In Part I of this post, I used the Symed linezolid case study to analyse the contentiousness of establishing a prima facie case in interim injunction applications. I highlighted both the complexity of the question and the uncritical analysis that accompanied the injunction award in those instances. In this post I look at the next two limbs of the interim injunction test to see how well the judges fared on this analysis.
- Irreparable injury
For the grant of an interim injunction it must be proved that the plaintiff would suffer an irreparable injury if the remedy is not granted. In a jurisdiction like ours, where patent cases take years to litigate, a patent might be meaningless without the remedy of an injunction. However, what exactly is grave and irreparable injury remains uncertain. In Zenith Metalplast vs State of Maharashtra it was held that:
“The object of the interlocutory injunction is, to protect the plaintiff against injury by violation of his right for which he could not be adequately compensated in damages recoverable in the action if the uncertainty were resolved in his favour at the trial.”
Does this require a certain market share to shift to the defendant? A certain reputational loss? Or is it sufficient that the patent is being allegedly infringement at a certain scale? Some of these questions become pertinent to the next step of the test as well. In the Symed case, linezolid is neither exclusively manufactured by the plaintiffs and defendants nor uniquely associated with the plaintiffs. Moreover, in this case as in most pharma cases, detailed accounts of manufacture and disbursement can be kept to adequately compensate in damages should the trial prove the plaintiff’s case. None of these questions were examined in the ex parte injunctions granted in Symed’s favour.
- Balance of convenience
Should the validity of the patent be free from doubt, this aspect of the test is the real clincher [which is not to say that this prong is subservient to the test of prima facie case]. In the case of American Cynamid v. Ethicon, a House of Lords case that has been appreciatively quoted in a number of Indian judgments, it was held that the question of adequacy of damages would be crucial to the balance of convenience assessment:
“It is where there is doubt as to the adequacy of the respective remedies in damages available to either party or to both, that the question of balance of convenience arises.”
A number of factors would come into play in this instance including whether there was an inordinate delay in filing the suit, there was any fraud or deceit committed by either parties and there will be undue hardship to either party in suffering the injunction/alleged infringement. [In Colgate Palmolive (India) Ltd. Vs. Hindustan Lever Ltd., the SC stressed that regard must also be had to the injury suffered by the defendant in suffering the injunction]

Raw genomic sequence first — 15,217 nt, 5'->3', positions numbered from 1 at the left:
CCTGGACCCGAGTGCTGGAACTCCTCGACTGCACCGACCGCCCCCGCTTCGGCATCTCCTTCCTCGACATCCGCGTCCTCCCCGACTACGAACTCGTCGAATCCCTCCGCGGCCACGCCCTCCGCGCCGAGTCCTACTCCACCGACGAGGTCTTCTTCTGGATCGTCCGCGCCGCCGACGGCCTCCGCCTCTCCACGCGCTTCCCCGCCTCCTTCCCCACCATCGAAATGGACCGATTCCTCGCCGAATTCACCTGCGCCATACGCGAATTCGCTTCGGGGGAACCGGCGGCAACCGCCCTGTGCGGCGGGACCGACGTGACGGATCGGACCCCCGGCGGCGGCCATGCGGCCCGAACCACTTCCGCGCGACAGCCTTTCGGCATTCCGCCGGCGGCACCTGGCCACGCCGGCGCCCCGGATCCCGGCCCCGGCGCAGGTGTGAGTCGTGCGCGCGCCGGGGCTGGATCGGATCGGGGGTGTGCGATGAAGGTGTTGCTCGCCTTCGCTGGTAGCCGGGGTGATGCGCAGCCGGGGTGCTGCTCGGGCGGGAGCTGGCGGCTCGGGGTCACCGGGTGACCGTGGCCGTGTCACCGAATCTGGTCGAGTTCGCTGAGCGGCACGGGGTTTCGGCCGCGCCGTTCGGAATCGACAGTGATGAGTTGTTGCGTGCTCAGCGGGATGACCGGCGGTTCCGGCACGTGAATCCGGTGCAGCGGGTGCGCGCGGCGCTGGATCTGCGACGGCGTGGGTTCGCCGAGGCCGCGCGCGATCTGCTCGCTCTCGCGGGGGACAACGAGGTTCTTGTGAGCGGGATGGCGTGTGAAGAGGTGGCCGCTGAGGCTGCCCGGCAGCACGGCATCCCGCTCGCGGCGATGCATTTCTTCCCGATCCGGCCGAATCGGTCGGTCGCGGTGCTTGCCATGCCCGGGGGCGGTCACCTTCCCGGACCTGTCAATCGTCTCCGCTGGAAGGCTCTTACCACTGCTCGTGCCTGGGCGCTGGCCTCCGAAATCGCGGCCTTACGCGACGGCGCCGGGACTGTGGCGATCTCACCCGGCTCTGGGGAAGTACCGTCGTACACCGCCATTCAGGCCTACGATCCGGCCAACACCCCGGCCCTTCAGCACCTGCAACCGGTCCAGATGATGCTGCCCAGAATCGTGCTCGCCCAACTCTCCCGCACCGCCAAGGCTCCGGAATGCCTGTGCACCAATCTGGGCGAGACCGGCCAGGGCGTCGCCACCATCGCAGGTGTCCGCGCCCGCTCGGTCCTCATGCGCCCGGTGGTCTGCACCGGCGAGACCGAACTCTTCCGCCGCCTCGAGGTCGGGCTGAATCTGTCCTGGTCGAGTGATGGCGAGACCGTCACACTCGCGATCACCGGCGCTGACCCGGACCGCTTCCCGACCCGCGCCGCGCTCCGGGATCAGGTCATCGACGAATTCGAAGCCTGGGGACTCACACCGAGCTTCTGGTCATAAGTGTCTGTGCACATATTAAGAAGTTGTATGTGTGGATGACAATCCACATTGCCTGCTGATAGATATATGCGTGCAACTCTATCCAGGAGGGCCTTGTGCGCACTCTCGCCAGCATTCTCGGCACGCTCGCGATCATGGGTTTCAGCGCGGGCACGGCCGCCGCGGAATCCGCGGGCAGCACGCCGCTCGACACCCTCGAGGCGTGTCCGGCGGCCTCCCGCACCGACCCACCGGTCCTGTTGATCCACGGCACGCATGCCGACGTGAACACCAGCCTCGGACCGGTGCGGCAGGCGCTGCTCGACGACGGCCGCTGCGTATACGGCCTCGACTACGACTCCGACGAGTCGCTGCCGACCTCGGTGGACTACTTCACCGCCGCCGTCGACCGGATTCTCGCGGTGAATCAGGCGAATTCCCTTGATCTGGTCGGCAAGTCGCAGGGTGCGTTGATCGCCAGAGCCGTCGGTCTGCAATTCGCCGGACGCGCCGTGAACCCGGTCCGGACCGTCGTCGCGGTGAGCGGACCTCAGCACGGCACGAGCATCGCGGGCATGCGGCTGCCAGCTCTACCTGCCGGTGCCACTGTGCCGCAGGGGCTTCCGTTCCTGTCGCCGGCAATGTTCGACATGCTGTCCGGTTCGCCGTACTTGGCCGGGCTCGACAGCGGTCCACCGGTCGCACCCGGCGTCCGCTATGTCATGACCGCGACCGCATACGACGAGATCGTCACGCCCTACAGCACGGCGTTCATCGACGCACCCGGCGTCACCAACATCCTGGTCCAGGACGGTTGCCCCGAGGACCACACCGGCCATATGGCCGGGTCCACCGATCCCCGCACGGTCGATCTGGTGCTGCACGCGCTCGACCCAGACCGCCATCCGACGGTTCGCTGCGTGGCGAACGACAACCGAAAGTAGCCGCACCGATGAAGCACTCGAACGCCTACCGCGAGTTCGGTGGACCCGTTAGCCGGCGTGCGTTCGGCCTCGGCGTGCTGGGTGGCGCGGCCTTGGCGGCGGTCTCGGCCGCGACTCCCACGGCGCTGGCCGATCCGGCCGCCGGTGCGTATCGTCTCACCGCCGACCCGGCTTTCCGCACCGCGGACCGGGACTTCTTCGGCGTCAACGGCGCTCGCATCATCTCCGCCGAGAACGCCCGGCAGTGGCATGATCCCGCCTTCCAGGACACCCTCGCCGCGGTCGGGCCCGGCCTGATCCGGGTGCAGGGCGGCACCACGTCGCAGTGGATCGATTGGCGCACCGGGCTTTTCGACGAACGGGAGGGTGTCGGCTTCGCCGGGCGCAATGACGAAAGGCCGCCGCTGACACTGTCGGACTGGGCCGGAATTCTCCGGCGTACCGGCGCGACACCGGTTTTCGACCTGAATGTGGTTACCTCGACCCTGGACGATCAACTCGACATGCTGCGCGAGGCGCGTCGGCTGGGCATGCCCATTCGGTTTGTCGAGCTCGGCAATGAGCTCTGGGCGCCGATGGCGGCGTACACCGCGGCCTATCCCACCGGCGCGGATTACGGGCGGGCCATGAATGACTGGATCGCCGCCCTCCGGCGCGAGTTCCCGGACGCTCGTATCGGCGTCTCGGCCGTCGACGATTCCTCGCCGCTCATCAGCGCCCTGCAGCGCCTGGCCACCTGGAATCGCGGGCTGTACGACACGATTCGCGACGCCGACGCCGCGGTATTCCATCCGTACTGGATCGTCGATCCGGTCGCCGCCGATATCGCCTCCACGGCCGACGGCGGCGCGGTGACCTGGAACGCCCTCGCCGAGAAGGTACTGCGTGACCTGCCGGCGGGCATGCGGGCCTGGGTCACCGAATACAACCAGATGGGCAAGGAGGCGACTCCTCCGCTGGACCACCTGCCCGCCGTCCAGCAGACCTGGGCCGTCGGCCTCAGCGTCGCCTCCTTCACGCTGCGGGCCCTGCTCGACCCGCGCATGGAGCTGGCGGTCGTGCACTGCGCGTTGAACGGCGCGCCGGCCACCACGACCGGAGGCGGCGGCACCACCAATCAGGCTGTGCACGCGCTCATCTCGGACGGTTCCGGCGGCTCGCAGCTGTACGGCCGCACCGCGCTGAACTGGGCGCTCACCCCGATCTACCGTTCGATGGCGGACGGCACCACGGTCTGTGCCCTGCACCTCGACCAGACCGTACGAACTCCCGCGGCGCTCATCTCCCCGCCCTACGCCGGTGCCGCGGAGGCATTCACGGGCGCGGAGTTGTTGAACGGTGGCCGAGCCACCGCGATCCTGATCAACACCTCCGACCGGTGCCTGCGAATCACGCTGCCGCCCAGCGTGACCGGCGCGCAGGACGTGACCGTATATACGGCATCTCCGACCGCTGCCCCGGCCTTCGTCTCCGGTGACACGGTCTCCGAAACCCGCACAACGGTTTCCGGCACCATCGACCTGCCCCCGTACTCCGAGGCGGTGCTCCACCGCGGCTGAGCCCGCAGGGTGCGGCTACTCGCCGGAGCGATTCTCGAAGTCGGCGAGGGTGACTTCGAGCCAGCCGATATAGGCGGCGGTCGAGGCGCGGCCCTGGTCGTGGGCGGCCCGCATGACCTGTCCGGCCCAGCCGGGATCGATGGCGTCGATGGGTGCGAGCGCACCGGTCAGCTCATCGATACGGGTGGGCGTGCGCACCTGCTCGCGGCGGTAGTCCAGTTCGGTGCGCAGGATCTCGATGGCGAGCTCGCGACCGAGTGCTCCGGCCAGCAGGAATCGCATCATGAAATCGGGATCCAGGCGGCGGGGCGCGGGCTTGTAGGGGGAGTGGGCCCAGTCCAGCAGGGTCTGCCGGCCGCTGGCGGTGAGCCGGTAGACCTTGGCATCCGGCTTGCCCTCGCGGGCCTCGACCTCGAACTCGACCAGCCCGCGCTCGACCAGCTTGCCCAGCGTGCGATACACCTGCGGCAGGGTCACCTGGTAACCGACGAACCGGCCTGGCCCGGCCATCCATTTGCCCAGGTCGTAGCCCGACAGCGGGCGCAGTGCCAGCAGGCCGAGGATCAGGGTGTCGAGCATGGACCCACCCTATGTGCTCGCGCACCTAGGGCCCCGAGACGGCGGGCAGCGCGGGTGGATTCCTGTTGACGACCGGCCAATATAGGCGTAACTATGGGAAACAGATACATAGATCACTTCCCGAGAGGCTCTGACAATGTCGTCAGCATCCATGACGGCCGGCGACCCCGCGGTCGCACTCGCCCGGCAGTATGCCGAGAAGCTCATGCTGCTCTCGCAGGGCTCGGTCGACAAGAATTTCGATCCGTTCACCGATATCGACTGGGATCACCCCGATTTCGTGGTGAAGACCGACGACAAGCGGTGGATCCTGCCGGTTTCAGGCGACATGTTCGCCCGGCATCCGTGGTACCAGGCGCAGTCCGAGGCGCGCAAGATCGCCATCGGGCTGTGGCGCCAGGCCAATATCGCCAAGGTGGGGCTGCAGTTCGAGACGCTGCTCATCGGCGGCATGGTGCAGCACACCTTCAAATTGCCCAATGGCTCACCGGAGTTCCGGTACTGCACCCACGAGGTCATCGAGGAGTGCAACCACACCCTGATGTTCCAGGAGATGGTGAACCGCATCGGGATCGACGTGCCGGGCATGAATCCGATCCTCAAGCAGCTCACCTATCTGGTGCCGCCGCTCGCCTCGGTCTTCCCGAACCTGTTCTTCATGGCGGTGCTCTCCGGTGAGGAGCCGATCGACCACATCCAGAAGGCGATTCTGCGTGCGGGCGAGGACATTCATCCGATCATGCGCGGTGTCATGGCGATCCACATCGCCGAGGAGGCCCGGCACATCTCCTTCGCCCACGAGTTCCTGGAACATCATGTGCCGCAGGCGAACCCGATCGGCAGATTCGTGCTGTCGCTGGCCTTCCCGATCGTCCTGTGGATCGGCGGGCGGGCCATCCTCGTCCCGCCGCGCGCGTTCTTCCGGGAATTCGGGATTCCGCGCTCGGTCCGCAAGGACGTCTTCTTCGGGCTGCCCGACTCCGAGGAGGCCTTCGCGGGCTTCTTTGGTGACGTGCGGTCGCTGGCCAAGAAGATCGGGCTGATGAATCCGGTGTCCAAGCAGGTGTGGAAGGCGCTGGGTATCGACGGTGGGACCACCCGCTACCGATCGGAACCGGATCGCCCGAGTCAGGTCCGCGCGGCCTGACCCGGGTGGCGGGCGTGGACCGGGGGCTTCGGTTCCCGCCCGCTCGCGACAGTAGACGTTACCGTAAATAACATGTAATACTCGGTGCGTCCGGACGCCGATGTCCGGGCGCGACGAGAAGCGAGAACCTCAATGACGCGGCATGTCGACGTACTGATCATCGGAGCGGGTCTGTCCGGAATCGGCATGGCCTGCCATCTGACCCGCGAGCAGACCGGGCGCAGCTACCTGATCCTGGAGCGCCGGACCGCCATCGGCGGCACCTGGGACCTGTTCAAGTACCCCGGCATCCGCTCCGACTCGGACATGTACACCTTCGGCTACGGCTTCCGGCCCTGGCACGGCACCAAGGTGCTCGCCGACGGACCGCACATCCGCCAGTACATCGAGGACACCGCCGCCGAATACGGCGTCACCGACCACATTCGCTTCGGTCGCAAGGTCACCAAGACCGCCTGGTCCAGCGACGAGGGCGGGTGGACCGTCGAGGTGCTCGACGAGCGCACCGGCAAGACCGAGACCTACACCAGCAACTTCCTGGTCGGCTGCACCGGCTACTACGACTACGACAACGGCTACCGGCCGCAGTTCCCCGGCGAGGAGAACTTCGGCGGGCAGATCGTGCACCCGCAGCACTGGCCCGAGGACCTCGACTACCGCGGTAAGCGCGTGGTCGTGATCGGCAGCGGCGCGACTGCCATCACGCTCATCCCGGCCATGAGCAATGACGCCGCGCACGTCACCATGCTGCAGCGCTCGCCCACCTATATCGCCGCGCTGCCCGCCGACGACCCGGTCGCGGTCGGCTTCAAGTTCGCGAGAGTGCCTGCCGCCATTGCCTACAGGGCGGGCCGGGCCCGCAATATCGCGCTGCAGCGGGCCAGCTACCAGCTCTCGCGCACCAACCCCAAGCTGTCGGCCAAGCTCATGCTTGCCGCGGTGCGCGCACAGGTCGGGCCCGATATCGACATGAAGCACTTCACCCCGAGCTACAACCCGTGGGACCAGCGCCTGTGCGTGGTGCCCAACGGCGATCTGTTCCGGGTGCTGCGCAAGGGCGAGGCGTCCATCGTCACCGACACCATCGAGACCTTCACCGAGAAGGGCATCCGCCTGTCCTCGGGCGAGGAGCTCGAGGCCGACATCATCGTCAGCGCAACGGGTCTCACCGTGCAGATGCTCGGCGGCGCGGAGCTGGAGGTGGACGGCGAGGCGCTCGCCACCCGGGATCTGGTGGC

In American Cynamid the House of Lords further held that:
“Where other factors appear to be evenly balanced it is a counsel of prudence to take such measures as are calculated to preserve the status quo. If the defendant is enjoined temporarily from doing something that he has not done before, the only effect of the interlocutory injunction in the event of his succeeding at the trial is to postpone the date at which he is able to embark upon a course of action which he has not previously found it necessary to undertake ; whereas to interrupt him in the conduct of an established enterprise would cause much greater inconvenience to him since he would have to start again to establish it in the event of his succeeding at the trial.”
The Sharon Bio-Medicine ex parte interim injunction was granted on 1st June, 2012. After attempting to vary the order by way of another IA, Defendant No. 1 filed a petition for vacation of the injunction on 26th November, 2012.On 19th March, 2013, Defendant No. 1 filed another IA for judgement in default in its favour for the Plaintiff’s failure to file a written statement to its counterclaim. The delay, however, was condoned by the court. This is a recurring pattern across litigation. Advocates expect that any amount of delay will be condoned without any adverse consequences. In Rameshwari Devi vs Nirmala Devi, the SC laid down guidelines for civil litigation to address strung out and vexatious litigation, among which includes:
“If in a given case, ex parte injunction is granted, then the said application for grant of injunction should be disposed of on merits, after hearing both sides as expeditiously as may be possible on a priority basis and undue adjournments should be avoided.”
Similarly, Order 39 Rule 3A provides that a petition for vacation of an ex-parte order shall be heard within 30 days and where the court fails to do so, it must record reasons in writing for the same. This is also in consonance with the basic tenets of the Principles of Natural Justice which requires that all parties be heard before suffering adverse consequences from an order of the court. However, even nearly three years after the passage of the ex parte order, the defendant is yet to be heard on its merits. The entire case has had 37 hearings till date. When asked to consider the IA for vacation of the injunction, the Defendant states that the court expressed that it was not a priority. Rather, the parties were directed to record evidence and commence with the main trial. Even today, while judgment has been reserved in the main case, a number of IAs are still being heard by the court. This begs the question – what is the purpose of granting an interim injunction in such a case at all? It only serves to occupy the court’s time and delay the main trial.
It becomes a matter of even greater prudence to maintain status quo when the trial involves vital and life saving drugs. In Part III I will look at the final prong of the test – the question of public interest.